Join us by making a kind contribution to provide the prasadam to the needy people on the auspicious day of Holika Dahan 2024.

Scriptures mention food (prasadam) distribution as one of the most charitable acts. Food (prasadam) distribution is a tradition that dates back to ancient times. Prasadam is infused with blessings. It not only nourishes the body but it energizes the soul one with unlimited blessings of Lord RadhaKrishna

Please donate generously and do not miss this unique opportunity to receive the unlimited blessings of Lord Krishna. Contribute to help us make this this occasion very special. 


How To Celebrate Holika Dahan(Chhoti Holi)? 

Holi is a vibrant festival of colors celebrated across India. It marks the arrival of spring and a time for new beginnings. There are many fun traditions to celebrate Holi! 

The day before Holi is Holika Dahan or Chhoti Holi. On this day, people gather in the evening and light huge bonfires. They sing, dance and make merry around the fire. Burning the effigy of Holika signifies the victory of good over evil. 

Early next morning on Holi, the color celebrations begin! Everyone wears white clothes which will soon become multi-colored. Both dry and wet colors are used to smear on each other’s faces and bodies. The dry colors are called abir made from natural sources like turmeric, neem, kumkum and flowers. The wet colors are made by mixing dry colors in water.

Young and old, Hindu and non-Hindu, everyone comes together in this joyous festival of colors. Even strangers hug and wish “Holi Hai!” while applying colors on each other’s faces. No one is spared from the colorful celebrations! Children especially love Holi as they get to douse everyone with colors, water balloons and pichkaris (colored water guns).  

As the day wears on, people visit friends, relatives and neighbors, exchanging greetings and sweets. Thandai is the traditional Holi drink made of cooling spices, milk and dry fruits. Special Holi snacks like gujiya, mathri and dahi bhalle are prepared at home.

In the evening, people dress up again and visit friends/family for Holi celebrations with music, dance and festive food. The vibrant colors of Holi fill the air with joy and cheer, strengthening community bonds.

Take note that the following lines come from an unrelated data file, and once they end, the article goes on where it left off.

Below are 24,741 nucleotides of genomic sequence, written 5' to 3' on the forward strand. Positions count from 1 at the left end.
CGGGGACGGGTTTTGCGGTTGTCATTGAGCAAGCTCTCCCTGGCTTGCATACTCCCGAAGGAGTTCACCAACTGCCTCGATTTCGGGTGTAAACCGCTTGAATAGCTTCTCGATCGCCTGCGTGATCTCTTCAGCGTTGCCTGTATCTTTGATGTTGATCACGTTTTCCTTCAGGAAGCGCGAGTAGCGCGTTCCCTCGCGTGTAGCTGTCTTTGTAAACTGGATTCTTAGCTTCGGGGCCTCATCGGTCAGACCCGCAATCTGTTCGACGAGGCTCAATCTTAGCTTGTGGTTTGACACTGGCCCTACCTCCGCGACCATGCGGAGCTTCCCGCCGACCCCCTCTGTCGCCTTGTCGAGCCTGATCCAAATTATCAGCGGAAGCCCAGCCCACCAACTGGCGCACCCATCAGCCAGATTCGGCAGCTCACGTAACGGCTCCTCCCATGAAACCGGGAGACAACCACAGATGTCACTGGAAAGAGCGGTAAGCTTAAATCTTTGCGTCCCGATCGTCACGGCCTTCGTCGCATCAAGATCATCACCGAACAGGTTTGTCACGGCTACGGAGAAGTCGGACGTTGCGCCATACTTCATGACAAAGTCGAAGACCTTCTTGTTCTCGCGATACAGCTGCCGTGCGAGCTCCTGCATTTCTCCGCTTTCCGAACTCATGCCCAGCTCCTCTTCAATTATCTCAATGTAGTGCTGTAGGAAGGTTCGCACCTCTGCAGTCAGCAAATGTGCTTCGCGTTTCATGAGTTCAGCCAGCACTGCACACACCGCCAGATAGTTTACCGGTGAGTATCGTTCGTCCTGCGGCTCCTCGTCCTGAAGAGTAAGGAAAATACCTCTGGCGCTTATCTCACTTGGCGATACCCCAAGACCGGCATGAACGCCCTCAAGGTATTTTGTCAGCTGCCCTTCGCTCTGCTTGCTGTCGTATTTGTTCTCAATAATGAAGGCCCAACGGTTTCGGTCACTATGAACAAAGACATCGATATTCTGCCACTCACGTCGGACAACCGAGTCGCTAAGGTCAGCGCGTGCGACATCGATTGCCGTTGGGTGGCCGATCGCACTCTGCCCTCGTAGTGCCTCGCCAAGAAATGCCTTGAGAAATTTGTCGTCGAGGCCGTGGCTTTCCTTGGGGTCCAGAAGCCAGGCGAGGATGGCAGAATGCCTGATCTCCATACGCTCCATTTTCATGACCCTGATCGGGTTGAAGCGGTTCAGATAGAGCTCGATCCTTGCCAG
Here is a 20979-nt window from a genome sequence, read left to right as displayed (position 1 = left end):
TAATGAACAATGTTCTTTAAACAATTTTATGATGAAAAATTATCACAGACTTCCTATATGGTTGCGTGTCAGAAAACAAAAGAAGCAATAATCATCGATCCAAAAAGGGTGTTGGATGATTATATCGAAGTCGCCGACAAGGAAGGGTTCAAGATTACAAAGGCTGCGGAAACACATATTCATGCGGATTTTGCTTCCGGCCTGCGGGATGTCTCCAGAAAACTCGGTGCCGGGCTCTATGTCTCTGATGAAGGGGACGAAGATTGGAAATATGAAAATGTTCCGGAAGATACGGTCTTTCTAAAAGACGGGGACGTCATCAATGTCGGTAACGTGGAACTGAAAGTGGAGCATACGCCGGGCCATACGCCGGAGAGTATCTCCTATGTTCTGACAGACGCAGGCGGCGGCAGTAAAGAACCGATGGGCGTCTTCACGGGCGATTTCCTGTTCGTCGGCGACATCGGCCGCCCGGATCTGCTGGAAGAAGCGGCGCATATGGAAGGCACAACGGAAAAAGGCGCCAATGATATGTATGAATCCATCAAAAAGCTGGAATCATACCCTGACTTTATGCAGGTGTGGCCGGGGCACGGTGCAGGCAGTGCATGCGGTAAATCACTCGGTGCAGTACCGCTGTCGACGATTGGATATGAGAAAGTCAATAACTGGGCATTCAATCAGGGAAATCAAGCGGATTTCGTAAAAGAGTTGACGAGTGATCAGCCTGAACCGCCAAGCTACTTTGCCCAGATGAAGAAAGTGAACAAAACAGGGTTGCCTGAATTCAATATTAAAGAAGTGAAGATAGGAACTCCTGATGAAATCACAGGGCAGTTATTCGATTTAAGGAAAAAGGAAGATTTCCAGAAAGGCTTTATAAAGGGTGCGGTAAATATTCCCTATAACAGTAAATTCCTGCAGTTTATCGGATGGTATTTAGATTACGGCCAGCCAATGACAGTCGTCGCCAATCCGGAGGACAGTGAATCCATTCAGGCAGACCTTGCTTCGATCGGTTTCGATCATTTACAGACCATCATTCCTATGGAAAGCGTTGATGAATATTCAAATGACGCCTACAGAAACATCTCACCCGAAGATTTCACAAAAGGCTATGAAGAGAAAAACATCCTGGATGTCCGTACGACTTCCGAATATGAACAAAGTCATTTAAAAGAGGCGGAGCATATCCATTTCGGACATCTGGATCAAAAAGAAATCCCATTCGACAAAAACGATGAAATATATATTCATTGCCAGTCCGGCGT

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Sadhus are those who engage in the service of Lord Krishna and have surrendered completely themselves to Lord Krishna. They perform kirtans in temples and serve the societies by spreading the teaching of the Shrimad Bhagavad Gita.

Lord Krishna is more Pleased when sadhus are served. Kindly Donate to feed Sadhus and get the spiritual shower of blessing and success in your life. 


Rituals of Holika Dahan

Holika Dahan is also called Holika Deepak or Chhoti Holi. It is celebrated the day before the main Holi festival. On this day, people light a sacred bonfire after sunset and perform certain rituals around it. 

They collect wood and stack it neatly at a clean place, surrounding it with straw. Before lighting the fire, they offer various items like roli (red powder), unbroken rice grains, flowers, raw cotton thread, turmeric pieces, whole moong lentils, batasha (sweet candy), coconut and colorful gulal powder where the wood is arranged.

Once everything is set up properly, they chant sacred mantras and light the holy bonfire. People then circle around the burning fire five times in a clockwise direction while singing devotional songs and prayers. Circling the sacred fire is believed to purify one’s mind and body.

As they go around the fire, people pray for good health, happiness and prosperity for their families. The act of circling represents overcoming ego, greed and impurities within, just like the mythical devotee Prahlada emerged from fire unharmed.

There are also some other local traditions that families follow on Chhoti Holi day based on their region and beliefs. But the core rituals involve worshiping the purifying power of the sacred fire through prayers, chants and circling the bonfire.